In 2003, the Agency for Healthcare Research and Quality established Patient Safety Indicators (PSIs) to monitor preventable adverse events during hospitalizations.
To evaluate the comparative safety of endovascular aneurysm repair (EVAR) vs open aneurysm repair (OAR) of abdominal aortic aneurysm by measuring PSIs associated with each procedure over time.
Design, Setting, and Participants
Cases of abdominal aortic aneurysm repair were extracted from the Nationwide Inpatient Sample (2003-2010). Patient Safety Indicators were calculated using Agency for Healthcare Research and Quality software (Win QI, version 4.4). Unadjusted analysis included year, age, sex, race/ethnicity, comorbidities, rupture status, hospital teaching status, and emergency status. Multivariable analysis was stratified by year for any PSI in EVAR vs OAR. Postoperative mortality was analyzed to control for the overall safety.
Main Outcomes and Measures
Patient Safety Indicators and mortality.
In total, 43 385 EVARs and 27 561 OARs were documented, with 1289 (3.0%) and 3094 (11.2%) associated PSIs, respectively. Compared with those receiving OAR, patients receiving EVAR were more likely to be male, older, and of white race/ethnicity; have a lower Charlson Comorbidity Index; and seek care at teaching hospitals (P < .001 for all). Patients were less likely to have a PSI after EVAR than after OAR. Overall, multivariable analysis showed that EVAR was associated with a 42.1% decrease in the risk-adjusted odds of any PSI compared with OAR (odds ratio, 0.58; 95% CI, 0.51-0.65). Stratified by year, the risk-adjusted odds of any PSI after EVAR were comparatively less likely than after OAR every year except for 2007, and the odds of death were comparatively less every year. The annual percentage of PSIs among all aortic repairs decreased from 7.4% in 2003 to 4.4% in 2010, while the proportion of total repairs that were EVARs increased from 41.1% in 2003 to 75.3% in 2010.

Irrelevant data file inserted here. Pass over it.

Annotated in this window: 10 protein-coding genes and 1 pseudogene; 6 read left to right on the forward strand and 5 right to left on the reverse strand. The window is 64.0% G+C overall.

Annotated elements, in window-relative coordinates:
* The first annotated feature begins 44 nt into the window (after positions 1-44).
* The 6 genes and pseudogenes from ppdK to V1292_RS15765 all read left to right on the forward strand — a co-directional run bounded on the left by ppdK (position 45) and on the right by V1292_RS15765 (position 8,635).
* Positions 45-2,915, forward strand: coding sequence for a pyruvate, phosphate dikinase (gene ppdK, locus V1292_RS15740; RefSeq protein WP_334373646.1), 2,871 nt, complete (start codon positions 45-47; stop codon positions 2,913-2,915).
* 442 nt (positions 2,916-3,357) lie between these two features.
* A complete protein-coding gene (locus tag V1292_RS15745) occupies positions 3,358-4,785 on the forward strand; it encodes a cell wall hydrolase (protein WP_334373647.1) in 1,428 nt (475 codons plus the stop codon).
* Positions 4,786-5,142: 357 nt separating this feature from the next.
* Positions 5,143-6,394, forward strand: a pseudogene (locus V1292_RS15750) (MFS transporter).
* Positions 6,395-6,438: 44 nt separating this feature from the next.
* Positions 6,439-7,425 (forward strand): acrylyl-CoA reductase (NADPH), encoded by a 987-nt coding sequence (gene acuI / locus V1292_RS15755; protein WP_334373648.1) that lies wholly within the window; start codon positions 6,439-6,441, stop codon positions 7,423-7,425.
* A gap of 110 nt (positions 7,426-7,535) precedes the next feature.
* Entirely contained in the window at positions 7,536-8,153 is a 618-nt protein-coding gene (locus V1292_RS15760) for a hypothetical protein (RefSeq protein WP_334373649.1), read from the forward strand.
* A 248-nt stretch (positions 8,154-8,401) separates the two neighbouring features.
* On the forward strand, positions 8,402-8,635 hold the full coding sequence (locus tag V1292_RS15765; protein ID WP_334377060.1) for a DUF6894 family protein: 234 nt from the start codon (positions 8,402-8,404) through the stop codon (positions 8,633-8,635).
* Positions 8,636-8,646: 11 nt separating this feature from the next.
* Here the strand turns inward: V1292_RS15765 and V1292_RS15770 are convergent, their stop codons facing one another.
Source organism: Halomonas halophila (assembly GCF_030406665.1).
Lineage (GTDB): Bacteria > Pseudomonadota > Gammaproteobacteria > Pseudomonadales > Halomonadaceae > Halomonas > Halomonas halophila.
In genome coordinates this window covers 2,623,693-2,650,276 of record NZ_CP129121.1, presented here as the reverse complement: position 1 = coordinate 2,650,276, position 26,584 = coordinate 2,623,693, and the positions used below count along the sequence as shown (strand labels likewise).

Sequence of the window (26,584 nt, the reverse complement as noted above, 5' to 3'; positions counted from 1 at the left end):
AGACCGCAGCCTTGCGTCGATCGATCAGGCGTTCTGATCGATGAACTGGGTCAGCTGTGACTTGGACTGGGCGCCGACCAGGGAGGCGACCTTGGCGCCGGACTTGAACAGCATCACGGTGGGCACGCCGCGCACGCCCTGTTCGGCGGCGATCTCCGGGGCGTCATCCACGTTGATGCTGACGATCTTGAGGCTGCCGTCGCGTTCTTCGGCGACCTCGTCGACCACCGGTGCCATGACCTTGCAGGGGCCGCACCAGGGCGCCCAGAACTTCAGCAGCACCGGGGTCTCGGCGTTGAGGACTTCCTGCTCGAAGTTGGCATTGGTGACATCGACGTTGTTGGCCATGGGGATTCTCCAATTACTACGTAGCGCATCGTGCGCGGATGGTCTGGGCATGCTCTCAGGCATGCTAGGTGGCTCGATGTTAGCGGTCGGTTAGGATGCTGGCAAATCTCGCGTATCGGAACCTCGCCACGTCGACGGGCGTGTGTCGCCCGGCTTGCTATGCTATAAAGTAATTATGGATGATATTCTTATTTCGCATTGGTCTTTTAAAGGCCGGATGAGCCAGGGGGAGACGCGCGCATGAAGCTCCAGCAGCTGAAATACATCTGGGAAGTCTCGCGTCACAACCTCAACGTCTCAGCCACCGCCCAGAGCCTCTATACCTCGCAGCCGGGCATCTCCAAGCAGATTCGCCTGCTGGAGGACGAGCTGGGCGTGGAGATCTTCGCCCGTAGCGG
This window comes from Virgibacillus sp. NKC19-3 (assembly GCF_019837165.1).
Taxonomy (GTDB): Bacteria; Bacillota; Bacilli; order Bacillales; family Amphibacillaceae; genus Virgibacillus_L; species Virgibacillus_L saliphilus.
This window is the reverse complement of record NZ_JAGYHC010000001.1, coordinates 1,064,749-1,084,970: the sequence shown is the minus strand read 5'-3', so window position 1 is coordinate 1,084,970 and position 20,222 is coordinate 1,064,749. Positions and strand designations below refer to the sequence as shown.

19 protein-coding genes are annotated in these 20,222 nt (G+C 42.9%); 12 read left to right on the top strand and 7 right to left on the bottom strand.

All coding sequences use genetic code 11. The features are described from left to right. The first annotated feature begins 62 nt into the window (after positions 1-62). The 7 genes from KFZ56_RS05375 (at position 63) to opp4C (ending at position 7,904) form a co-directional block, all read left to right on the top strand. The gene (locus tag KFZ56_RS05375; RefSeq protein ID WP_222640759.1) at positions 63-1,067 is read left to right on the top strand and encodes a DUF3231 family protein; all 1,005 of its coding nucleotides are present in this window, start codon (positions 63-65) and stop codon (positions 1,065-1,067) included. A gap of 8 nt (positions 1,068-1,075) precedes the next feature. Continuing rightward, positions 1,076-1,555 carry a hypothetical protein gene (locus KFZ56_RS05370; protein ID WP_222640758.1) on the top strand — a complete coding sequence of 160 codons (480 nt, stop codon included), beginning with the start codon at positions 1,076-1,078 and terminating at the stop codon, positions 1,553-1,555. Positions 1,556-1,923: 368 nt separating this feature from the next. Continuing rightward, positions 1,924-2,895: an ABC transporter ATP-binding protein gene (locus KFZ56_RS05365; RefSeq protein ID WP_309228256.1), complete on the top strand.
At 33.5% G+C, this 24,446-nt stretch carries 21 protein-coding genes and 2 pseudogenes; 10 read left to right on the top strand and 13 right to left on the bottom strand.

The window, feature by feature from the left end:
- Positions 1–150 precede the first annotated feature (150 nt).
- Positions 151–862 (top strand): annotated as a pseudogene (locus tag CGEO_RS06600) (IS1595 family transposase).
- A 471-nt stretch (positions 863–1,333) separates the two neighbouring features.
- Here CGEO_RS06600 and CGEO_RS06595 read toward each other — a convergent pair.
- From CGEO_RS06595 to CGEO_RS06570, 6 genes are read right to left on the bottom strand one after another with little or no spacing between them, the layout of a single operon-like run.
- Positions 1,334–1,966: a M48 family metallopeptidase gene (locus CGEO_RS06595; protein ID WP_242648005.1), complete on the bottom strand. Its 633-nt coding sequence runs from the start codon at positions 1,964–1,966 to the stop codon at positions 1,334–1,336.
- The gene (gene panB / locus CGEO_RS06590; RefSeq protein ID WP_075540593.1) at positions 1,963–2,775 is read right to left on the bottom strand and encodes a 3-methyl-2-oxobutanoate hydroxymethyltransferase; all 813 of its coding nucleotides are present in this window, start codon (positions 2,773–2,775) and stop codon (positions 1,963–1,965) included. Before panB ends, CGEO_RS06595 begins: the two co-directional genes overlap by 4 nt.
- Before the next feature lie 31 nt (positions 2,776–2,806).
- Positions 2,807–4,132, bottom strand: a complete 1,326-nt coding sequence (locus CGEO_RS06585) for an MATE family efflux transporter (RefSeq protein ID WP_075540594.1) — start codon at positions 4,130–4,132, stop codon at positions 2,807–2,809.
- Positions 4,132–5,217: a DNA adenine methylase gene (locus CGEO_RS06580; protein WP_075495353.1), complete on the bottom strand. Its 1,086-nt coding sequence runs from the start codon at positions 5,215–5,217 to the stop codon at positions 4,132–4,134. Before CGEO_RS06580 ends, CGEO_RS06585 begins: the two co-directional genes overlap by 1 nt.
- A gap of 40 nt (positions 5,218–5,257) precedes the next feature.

Conclusions and Relevance
Patient Safety Indicators can be used to monitor the comparative safety of emerging surgical technologies. Herein, EVAR was safer than OAR. The adoption of minimally invasive technology can improve safety among surgical admissions.